Director: Louis Leterrier
Starring: Jesse Eisenberg, Woody Harrelson, Dave Franco, Isla Fisher, Mark Ruffalo, Melanie Laurent, Michael Caine and Morgan Freeman
Review Written By: Michael Dalton (Prime Minister)
Now You See Me focuses on four street magicians (Played by Jesse Eisenberg, Woody Harrelson, Dave Franco and Isla Fisher) who are mysteriously brought together in order to pull off three elaborate magic shows. However the criminal nature of these acts gets the attention of an FBI agent (Played by Mark Ruffalo) and an Interpol agent (Played by Melanie Laurent) who proceed to engage in a race against time with, ‘The Four Horsemen’
Now You See Me is a silly, underdeveloped, desperate and stupid film. The screenplay is one with multiple hands on it and I cannot help but think, due to the cast this material attracted, that an initially intelligent screenplay was boiled down into an ultimately idiotic one. The characters are paper thin and nonexistent. The fact that these characters are not developed in the slightest is highlighted through ultimately awkward and out of place throwaway lines of dialogue, which suggest that attempts at development were cut from earlier drafts.
Having characters that only exist to propel a story is fine if your story is interesting and exciting. Now You See Me is neither of these things. I was quite frankly bored throughout much of Now You See Me as characters I knew nothing about and didn’t care for at all, were involved in a story that I also knew nothing about and didn’t care for at all. For the majority of this film I just didn’t care in the slightest, was given no reason to care and nothing whatsoever excited me. The story and film lost me and my interest not due to its complexity but due to its stupidity and vapidity. Looking back at the film I just find myself thinking, why? Motivations and stakes are nowhere to be found here.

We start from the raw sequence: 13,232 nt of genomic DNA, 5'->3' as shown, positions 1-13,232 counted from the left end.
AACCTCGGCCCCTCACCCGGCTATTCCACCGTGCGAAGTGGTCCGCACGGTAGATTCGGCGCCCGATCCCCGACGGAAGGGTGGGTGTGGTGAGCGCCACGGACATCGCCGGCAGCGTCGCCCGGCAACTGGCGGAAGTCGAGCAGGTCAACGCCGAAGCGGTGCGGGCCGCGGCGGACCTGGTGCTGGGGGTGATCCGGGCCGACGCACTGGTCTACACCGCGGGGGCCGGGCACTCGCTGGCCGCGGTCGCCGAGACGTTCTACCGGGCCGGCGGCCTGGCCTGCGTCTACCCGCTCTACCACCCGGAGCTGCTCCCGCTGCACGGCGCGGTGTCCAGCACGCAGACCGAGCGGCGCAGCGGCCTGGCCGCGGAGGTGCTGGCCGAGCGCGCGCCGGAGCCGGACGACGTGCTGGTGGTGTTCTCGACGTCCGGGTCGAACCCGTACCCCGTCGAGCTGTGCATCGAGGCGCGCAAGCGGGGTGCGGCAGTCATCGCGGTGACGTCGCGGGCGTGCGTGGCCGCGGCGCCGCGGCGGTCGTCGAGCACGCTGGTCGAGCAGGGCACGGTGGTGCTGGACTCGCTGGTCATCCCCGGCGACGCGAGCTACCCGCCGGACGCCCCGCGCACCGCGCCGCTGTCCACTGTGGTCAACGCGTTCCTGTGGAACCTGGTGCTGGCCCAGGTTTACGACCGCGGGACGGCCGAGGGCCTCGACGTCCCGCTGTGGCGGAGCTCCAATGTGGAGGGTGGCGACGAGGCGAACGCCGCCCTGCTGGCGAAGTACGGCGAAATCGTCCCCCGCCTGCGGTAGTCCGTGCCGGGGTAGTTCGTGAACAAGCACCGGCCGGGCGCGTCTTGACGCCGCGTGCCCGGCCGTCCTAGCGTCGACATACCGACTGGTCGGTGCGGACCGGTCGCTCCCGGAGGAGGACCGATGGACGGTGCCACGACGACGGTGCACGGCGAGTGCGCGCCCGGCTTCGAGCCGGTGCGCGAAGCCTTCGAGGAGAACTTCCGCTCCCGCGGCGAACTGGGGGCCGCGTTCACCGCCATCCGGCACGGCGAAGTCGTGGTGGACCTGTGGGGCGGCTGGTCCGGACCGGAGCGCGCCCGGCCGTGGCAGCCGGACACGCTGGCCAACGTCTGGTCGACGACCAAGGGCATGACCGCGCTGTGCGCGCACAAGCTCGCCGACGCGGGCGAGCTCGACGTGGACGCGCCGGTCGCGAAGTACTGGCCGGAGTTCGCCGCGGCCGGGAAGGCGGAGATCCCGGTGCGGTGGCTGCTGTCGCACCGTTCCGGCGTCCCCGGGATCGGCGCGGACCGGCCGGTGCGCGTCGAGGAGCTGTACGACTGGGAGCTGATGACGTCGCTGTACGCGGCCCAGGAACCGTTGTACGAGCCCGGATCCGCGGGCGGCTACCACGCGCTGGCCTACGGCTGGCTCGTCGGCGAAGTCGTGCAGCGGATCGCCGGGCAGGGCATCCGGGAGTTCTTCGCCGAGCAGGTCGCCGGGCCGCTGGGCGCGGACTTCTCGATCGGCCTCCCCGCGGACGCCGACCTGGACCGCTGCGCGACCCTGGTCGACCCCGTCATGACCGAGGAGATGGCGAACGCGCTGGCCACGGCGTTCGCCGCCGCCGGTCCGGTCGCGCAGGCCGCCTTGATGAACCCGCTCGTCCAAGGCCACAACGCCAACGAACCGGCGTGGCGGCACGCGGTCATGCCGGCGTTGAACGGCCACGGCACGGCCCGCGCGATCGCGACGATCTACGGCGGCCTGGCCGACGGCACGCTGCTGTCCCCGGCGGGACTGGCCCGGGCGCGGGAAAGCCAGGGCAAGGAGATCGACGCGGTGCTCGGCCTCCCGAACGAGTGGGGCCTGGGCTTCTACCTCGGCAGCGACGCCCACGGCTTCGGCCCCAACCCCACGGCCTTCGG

It doesn’t help that such a script has been brought to the screen by Louis Leterrier, the director of such classic works as the remake of Clash of the Titans and, the darling of the Marvel cinematic universe, The Incredible Hulk. The chase scenes are quite poorly and messily directed with him also seeming to have no idea how to believably and seamlessly integrate computer-generated imagery into a psychical setting. The film lacks any energy or excitement and Leterrier’s pedestrian and poor visual approach accentuates this. The film also uneasily drifts between two different philosophies of portraying magic. Part of the film is taking the realistic, here is how it is all done, debunking method and explains some of the film’s tricks in a believable and enlightening manner. However in other movements, the film is almost like another Harry Potter entry, containing out of this world feats that are not and could not be explained. Are these guys real magicians? Are they con artists? Are they both? Like anything of interest in this film, such potentially juicy questions and ideas are not explored.
The performances are what keep this film alive and watchable however they are all one note. Jesse Eisenberg is essentially doing Mark Zuckerberg, the magician. With him having graduated his niche from nerdy awkward guy to nerdy cocky guy. Woody Harrelson is doing a slightly less funny version of his usual shtick. Isla Fisher is there to be eye candy and a potential love interest apparently, although along with Dave Franco, is really given nothing of note to do. Mark Ruffalo is doing the cop routine he perfected in Zodiac and Shutter Island, while Michael Caine and Morgan Freeman are doing their old guy, here for the pay and to lend this film credibility and prestige, routine. None of the actors are challenging themselves in any way however because they are all reasonably likable and charismatic they get away with it. It is their presence and interactions, which gives this film the pulse it was otherwise missing and are the only moments when it comes something close to magic.
The film has a final twist, which, like a lot of the film, reeks of desperation as opposed to creativity. The extent to which you ‘saw it coming’ is not what makes a good twist folks. Yes, I didn’t see it coming and it was a surprise, but was it a nice surprise? Not really…instead of getting a ‘Oh NO WAY!’ reaction it got a ‘Oh, seriously?’ reaction. It was one that I doubt will hold up to repeat viewings and solidified the stupidity of the film. Like much of the story, it crumbles the more you think about it. This may be the stupidest film of the summer and the year. Yes, stupider than Fast & Furious 6 and World War Z.
Now You See Me is not a terrible film. It isn’t nor feels ridiculously long, the actors are all accomplished and watchable and the film is not without its well-done scenes or flickers of intrigue. However given the talent involved and potential of the, The Prestige meets Ocean’s Eleven set-up, this ranks alongside Oblivion as one of my biggest disappointments of the year. A rather overblown, misguided and muddled affair that becomes worse the more you think about it.
Movie Parliament Rating: FRINGE PARTY (What does this mean?)
By Movie Parliament Prime Minister,
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